User Interface Design Part 5: Common Code and Handling The Screen

In the last article I covered the “Model-View-Controller” code; the way we can think about building interfaces by separating our code into the “model”–the code that does stuff–from the “view”–the code that draws stuff–and the “controller”–the code that controls the behavior of your code.

And we sketched the model code: the low level code which handles the thermostat, storing the schedule and tracking the time. Now let’s start putting it together by building common code for drawing the stuff on our screen.


One element of our user interface we haven’t really discussed yet is the entire screen itself.

Our user interface contains a number of display screens:

Home Screen Final

Temperatures

Schedule Picker Screen

But we’ve given no consideration as to how we will switch screens, how we will move back, or the “lifecycle” of each of our screens. Further, in our limited environment, as we’re not building a hierarchy of views, our “view” that is to be controlled is essentially the bits and pieces of code that draw and manage our screen–and it’d be nice if we had a way to manage this in a consistent fashion.

For our class we will make use of C++’s “inheritance”, and create a base class that can be overridden for all of our screens. This will allow us to put all the repetitive stuff in one place, so we can reduce the size of our app and reduce the amount of code we have to write.


So what should our screen do?

Switch between screens

Well, our current interface design has this notion of multiple screens and a “back” or “done” button which allows us to pop back to the previous screen. So let’s start by building a class that helps track this for us.

class AdaUIPage
{
    public:

        /*
         *  Global management
         */

        static void     pushPage(AdaUIPage *page);
        void            popPage();
};

These simple methods can track the list of displays that we are showing, maintaining a “stack” of screens, with the currently visible screen on top.

When we tap on a button–such as the fan button on our main screen–we load our new temperature setting screen “on top” of our main screen, effectively pushing our new screen on a stack:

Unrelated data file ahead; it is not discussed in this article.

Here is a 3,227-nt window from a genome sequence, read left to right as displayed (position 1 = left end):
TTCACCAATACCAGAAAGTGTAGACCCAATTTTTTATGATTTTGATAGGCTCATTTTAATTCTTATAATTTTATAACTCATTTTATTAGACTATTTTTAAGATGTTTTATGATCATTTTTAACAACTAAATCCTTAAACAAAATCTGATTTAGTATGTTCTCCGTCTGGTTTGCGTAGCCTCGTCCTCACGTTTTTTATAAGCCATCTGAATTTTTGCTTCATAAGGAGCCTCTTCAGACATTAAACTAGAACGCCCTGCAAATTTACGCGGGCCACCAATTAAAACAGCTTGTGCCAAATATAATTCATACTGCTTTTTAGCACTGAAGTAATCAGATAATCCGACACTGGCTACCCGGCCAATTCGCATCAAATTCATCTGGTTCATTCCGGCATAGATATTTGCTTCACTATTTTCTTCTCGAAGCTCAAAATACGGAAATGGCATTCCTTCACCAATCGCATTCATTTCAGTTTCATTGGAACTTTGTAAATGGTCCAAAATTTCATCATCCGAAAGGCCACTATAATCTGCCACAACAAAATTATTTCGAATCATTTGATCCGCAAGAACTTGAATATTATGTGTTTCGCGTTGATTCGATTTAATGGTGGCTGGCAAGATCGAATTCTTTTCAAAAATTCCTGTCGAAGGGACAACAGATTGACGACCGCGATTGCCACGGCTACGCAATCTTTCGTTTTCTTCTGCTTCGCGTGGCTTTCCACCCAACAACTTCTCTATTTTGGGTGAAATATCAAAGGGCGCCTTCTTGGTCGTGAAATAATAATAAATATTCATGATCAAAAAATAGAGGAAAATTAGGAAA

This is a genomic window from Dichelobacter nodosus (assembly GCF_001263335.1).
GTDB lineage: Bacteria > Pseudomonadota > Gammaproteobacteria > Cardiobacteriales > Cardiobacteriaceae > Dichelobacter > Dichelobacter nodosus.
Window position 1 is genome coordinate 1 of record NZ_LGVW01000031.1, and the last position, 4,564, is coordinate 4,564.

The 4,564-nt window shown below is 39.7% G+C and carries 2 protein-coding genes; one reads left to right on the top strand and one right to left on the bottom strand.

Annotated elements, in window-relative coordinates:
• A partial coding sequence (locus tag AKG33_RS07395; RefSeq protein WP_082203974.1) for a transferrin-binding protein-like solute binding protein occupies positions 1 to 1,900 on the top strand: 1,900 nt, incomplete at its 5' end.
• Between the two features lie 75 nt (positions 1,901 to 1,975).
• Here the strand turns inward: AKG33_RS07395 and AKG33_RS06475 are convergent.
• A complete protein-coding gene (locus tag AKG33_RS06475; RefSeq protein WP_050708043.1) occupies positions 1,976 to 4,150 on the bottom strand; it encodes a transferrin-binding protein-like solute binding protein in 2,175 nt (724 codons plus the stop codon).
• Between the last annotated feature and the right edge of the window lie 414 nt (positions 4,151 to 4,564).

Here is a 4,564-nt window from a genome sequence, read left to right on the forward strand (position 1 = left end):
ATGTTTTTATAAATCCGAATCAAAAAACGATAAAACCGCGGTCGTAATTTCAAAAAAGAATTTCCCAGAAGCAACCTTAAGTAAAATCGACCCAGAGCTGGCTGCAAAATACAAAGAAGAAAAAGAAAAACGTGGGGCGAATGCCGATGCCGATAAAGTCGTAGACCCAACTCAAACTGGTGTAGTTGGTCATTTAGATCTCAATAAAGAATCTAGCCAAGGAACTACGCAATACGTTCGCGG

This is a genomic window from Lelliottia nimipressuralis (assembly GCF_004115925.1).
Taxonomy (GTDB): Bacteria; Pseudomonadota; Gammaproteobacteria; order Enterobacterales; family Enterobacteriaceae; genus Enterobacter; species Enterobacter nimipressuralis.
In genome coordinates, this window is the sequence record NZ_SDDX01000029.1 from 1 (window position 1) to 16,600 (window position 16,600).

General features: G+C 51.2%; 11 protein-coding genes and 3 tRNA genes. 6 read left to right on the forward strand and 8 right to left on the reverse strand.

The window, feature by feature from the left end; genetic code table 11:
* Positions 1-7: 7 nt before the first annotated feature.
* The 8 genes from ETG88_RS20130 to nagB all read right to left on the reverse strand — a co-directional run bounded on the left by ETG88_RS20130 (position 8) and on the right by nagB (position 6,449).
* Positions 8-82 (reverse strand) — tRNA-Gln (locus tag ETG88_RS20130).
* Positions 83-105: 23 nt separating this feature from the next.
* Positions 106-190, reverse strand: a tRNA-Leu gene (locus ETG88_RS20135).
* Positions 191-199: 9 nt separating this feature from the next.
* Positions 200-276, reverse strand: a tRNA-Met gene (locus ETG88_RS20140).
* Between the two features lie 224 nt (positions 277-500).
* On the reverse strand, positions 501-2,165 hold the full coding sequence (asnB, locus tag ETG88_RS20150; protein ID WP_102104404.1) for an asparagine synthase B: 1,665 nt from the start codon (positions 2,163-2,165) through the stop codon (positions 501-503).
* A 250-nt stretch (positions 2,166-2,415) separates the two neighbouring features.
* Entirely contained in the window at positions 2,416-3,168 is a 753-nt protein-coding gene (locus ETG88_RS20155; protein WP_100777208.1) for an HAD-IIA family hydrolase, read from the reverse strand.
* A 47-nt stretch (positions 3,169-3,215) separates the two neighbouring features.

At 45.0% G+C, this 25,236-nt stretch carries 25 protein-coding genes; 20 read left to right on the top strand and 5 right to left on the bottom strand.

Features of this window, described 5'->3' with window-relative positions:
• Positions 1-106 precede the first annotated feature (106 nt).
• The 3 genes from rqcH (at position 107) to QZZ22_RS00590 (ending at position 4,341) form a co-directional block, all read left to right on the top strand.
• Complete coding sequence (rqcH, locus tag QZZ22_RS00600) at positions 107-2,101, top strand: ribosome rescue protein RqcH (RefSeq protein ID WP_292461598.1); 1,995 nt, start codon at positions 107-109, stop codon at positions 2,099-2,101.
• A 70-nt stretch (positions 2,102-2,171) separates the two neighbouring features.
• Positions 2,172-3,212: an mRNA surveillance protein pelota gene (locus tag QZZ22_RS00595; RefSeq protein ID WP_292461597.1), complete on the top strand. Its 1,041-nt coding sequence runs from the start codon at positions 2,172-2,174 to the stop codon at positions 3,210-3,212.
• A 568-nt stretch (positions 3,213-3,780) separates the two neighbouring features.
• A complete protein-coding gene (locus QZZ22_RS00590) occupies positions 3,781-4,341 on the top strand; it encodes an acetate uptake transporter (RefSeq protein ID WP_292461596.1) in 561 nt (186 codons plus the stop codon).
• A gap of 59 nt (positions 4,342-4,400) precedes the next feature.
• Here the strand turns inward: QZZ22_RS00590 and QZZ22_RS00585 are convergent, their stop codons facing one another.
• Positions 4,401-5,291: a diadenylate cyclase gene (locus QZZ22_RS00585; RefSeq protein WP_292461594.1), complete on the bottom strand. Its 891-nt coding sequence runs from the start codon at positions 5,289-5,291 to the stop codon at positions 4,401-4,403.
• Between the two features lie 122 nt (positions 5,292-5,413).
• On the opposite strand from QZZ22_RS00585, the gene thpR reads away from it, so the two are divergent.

Screen Stack

When we tap the “Done” button, we can then “pop” our stack, leaving us the main screen.

The code for these methods are very simple. First, we need a global variable that represents the top of the stack, and for each page we need a class field which represents the page after this one on the stack:

...
        static void     pushPage(AdaUIPage *page);
        void            popPage();
    protected:
        /*
         *  Linked list of visible pages.
         */
        
        AdaUIPage       *next;
        static AdaUIPage *top;
...

And our methods for adding a page are very simple:

void AdaUIPage::pushPage(AdaUIPage *page)
{
    page->next = top;
    top = page;
}

void AdaUIPage::popPage()
{
    if (next) {
        top = next;
    }
}

Notice what happens. When we call ‘pushPage’ we cause that page to be the top page, and we save the former top page away as our next page. And when we pop a page, we simply set the top page to the page that was behind this page.

Now when we show or hide the top page, we’d like a way to signal to the page that it should redraw itself. After all, thus far we’ve just manipulated a linked list.

There are two ways we could do this. Our first option is that we could simply call a ‘draw’ method to draw the page. But it may be that our page code may want to do some work before we show the page. So a second option is to use an “event-driven environment.”

Handle Events

All modern user interfaces are event-driven. An “event-driven environment” is just a fancy way of saying that our code will run in a loop, and look for things to do. If it finds something that needs doing, it then calls some piece of code that says “hey, this needs doing.”

And we’ve seen this before on other Arduino sketches.

All Arduino sketches start with a “setup” call which you can use to set up your sketch, and then it repeatedly calls the “loop” call. And the idea is that in your “loop” call you write code similar to:

void loop()
{
    if (IsButtonPressed(1)) {
        DoSomethingForButtonOne();
    } else if (IsButtonPressed(2)) {
        DoSomethingForButtonTwo();
    } ...
}

In other words, in your loop you look at all the things that need to be done, and if something triggers an event, you call the appropriate routine to handle that event.

Well, we’re going to do the same thing here. And for our screen, there are two primary events we want to track: if we need to redraw the screen, and if the user tapped on the screen.